Mink enteritis virus (MEV), an autonomous parvovirus, causes acute hemorrhagic enteritis in minks. The molecular pathogenesis of MEV infection has not been fully understood. In this study, we observed a significantly increased apoptosis in the esophagus, small intestine, mesenteric lymph nodes, and kidney in minks experimentally infected with MEVB strain (MEVB). In vitro infection of MEVB in feline F81 cells decreased cell viability, induced cell cycle arrest at G1 phase, and apoptosis. By screening MEV nonstructural proteins (NS1 and NS2) and structural proteins (VP1 and VP2), we demonstrated that the MEV NS1 induced apoptosis in both F81 and human embryonic kidney (HEK) 293T cells, similar to that induced during MEV infection in minks. We found that the NS1 protein induced apoptosis in HEK293T cells was not mediated by the death receptor but the mitochondrial pathway, as demonstrated by mitochondrial depolarization, opening of mitochondrial transition pore, release of cytochrome C, and activation of caspase-9 and -3. Moreover, in NS1-transfected cells, we observed an increase of Bax expression and its translocation to the mitochondria, as well as an increased ratio of the Bax/Bcl-2, ROS production, and activated p38 MAPK and p53. Taken together, our results demonstrated that MEV induces apoptosis through activation of p38 MAPK and the p53-mediated mitochondrial apoptotic pathway induced by NS1 protein, which sheds light on the molecular pathogenesis of MEV-infection.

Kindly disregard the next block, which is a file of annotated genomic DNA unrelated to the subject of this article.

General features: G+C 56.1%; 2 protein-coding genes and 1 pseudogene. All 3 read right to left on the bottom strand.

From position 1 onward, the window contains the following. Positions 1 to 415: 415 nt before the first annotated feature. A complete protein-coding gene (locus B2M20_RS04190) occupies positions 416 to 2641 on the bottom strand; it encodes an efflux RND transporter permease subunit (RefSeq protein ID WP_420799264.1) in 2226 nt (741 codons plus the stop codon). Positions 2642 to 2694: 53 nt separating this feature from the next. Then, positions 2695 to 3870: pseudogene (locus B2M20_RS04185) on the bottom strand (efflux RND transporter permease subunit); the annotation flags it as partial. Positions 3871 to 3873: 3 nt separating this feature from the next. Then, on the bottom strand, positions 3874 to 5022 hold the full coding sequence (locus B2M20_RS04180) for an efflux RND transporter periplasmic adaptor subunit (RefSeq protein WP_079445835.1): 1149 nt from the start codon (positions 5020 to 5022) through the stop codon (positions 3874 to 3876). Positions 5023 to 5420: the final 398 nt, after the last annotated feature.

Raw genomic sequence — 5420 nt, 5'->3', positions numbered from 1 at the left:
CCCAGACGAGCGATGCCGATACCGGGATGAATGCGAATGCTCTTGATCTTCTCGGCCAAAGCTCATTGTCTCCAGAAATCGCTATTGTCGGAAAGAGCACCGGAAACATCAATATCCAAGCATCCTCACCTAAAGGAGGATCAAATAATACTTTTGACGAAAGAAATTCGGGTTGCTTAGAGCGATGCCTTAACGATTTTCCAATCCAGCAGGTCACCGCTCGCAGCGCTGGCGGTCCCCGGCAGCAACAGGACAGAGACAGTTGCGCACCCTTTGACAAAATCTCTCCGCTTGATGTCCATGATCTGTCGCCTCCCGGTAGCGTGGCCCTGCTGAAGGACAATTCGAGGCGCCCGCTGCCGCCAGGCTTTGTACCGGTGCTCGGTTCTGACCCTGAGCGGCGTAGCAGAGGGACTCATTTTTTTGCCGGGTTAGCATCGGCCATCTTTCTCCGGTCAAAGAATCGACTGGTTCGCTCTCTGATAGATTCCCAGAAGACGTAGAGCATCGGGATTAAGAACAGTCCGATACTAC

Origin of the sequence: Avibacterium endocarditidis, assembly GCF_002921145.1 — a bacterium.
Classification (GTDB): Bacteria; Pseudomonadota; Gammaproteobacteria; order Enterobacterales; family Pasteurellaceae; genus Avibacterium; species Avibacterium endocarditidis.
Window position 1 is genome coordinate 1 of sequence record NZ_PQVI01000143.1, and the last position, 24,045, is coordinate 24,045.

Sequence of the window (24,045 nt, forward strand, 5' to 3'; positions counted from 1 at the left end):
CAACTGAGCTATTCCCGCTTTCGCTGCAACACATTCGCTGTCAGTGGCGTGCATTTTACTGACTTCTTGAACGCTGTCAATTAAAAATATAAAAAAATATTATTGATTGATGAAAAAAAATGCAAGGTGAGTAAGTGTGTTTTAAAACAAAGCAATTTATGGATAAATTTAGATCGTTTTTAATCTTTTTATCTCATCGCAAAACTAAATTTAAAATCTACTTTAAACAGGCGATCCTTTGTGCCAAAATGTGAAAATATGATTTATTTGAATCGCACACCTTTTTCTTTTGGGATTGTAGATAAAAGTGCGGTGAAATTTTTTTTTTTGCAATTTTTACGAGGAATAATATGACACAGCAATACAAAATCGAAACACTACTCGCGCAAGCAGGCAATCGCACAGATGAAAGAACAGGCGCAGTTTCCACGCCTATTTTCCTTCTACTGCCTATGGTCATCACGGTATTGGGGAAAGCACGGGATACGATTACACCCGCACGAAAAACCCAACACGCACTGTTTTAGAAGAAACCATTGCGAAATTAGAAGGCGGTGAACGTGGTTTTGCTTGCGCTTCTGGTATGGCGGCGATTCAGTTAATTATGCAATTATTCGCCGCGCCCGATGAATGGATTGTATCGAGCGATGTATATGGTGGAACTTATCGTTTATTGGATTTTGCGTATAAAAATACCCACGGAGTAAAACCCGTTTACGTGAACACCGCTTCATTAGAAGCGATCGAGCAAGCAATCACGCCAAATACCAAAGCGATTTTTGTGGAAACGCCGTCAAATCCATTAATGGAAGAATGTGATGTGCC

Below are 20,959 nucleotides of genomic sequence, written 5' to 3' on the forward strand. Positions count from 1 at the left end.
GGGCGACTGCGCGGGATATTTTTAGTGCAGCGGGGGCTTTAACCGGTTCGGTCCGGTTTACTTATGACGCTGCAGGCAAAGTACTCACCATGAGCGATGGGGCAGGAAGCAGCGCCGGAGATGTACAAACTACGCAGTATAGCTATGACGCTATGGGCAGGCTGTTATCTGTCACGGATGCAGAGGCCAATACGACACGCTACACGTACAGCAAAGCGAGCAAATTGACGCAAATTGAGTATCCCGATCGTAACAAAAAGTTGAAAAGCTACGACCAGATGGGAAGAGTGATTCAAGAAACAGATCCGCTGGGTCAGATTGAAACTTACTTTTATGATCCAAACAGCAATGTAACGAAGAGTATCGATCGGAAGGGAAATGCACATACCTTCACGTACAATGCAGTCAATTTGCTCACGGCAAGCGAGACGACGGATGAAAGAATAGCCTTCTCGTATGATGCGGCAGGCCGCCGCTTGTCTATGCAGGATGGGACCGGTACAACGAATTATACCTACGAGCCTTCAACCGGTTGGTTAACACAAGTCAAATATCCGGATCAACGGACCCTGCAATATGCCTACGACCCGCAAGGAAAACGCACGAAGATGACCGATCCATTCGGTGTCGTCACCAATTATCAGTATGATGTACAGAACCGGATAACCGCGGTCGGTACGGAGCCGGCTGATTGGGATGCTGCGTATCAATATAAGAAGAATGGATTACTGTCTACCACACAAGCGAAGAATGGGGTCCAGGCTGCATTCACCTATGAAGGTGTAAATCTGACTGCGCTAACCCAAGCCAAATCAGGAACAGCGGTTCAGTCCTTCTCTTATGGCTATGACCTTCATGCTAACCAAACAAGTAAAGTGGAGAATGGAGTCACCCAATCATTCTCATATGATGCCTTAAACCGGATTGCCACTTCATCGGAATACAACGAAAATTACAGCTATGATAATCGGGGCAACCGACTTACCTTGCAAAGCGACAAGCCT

MEV causes fatal hemorrhagic enteritis in minks. Apoptosis is a cellular mechanism that effectively sacrifices virus-infected cells to maintain homeostasis between the virus and host. In this study, we demonstrated that MEV induces apoptosis both in vivo and in vitro. Mechanistically, the viral large nonstructural protein NS1 activates p38 MAPK that leads p53 phosphorylation to mediate the mitochondrial apoptotic pathway, but not the death receptor-mediated apoptotic pathway. This is the first report to uncover the mechanism underlying MEV-induced apoptosis.